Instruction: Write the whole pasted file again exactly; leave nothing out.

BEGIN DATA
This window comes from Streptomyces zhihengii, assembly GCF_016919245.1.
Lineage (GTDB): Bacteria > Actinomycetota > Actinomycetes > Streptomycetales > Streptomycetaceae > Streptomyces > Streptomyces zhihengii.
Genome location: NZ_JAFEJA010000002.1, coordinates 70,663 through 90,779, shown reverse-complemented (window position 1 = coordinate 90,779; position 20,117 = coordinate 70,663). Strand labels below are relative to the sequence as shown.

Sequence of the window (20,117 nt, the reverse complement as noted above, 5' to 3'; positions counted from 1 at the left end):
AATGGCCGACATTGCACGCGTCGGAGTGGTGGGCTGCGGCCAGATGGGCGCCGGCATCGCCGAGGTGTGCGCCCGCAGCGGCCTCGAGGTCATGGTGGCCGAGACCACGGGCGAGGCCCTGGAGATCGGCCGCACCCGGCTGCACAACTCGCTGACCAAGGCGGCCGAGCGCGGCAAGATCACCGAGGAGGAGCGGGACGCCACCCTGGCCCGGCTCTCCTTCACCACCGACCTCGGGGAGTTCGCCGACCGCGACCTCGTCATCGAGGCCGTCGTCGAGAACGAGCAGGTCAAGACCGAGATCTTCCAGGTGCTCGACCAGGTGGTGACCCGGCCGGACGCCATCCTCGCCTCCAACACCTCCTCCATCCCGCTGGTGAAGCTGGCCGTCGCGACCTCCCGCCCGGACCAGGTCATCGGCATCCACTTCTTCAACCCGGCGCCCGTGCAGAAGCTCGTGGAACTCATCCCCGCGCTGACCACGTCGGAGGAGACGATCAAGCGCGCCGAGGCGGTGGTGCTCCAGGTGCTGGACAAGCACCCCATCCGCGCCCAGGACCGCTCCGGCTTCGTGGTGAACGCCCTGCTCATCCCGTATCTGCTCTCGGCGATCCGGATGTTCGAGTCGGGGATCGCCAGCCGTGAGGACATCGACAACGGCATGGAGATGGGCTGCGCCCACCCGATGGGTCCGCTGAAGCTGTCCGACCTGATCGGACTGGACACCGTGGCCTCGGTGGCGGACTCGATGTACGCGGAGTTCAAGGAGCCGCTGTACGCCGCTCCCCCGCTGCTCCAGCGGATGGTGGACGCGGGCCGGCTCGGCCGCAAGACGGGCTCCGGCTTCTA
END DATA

This window comes from Streptomyces zhihengii, assembly GCF_016919245.1.
Lineage (GTDB): Bacteria > Actinomycetota > Actinomycetes > Streptomycetales > Streptomycetaceae > Streptomyces > Streptomyces zhihengii.
Genome location: NZ_JAFEJA010000002.1, coordinates 70,663 through 90,779, shown reverse-complemented (window position 1 = coordinate 90,779; position 20,117 = coordinate 70,663). Strand labels below are relative to the sequence as shown.

Sequence of the window (20,117 nt, the reverse complement as noted above, 5' to 3'; positions counted from 1 at the left end):
AATGGCCGACATTGCACGCGTCGGAGTGGTGGGCTGCGGCCAGATGGGCGCCGGCATCGCCGAGGTGTGCGCCCGCAGCGGCCTCGAGGTCATGGTGGCCGAGACCACGGGCGAGGCCCTGGAGATCGGCCGCACCCGGCTGCACAACTCGCTGACCAAGGCGGCCGAGCGCGGCAAGATCACCGAGGAGGAGCGGGACGCCACCCTGGCCCGGCTCTCCTTCACCACCGACCTCGGGGAGTTCGCCGACCGCGACCTCGTCATCGAGGCCGTCGTCGAGAACGAGCAGGTCAAGACCGAGATCTTCCAGGTGCTCGACCAGGTGGTGACCCGGCCGGACGCCATCCTCGCCTCCAACACCTCCTCCATCCCGCTGGTGAAGCTGGCCGTCGCGACCTCCCGCCCGGACCAGGTCATCGGCATCCACTTCTTCAACCCGGCGCCCGTGCAGAAGCTCGTGGAACTCATCCCCGCGCTGACCACGTCGGAGGAGACGATCAAGCGCGCCGAGGCGGTGGTGCTCCAGGTGCTGGACAAGCACCCCATCCGCGCCCAGGACCGCTCCGGCTTCGTGGTGAACGCCCTGCTCATCCCGTATCTGCTCTCGGCGATCCGGATGTTCGAGTCGGGGATCGCCAGCCGTGAGGACATCGACAACGGCATGGAGATGGGCTGCGCCCACCCGATGGGTCCGCTGAAGCTGTCCGACCTGATCGGACTGGACACCGTGGCCTCGGTGGCGGACTCGATGTACGCGGAGTTCAAGGAGCCGCTGTACGCCGCTCCCCCGCTGCTCCAGCGGATGGTGGACGCGGGCCGGCTCGGCCGCAAGACGGGCTCCGGCTTCTA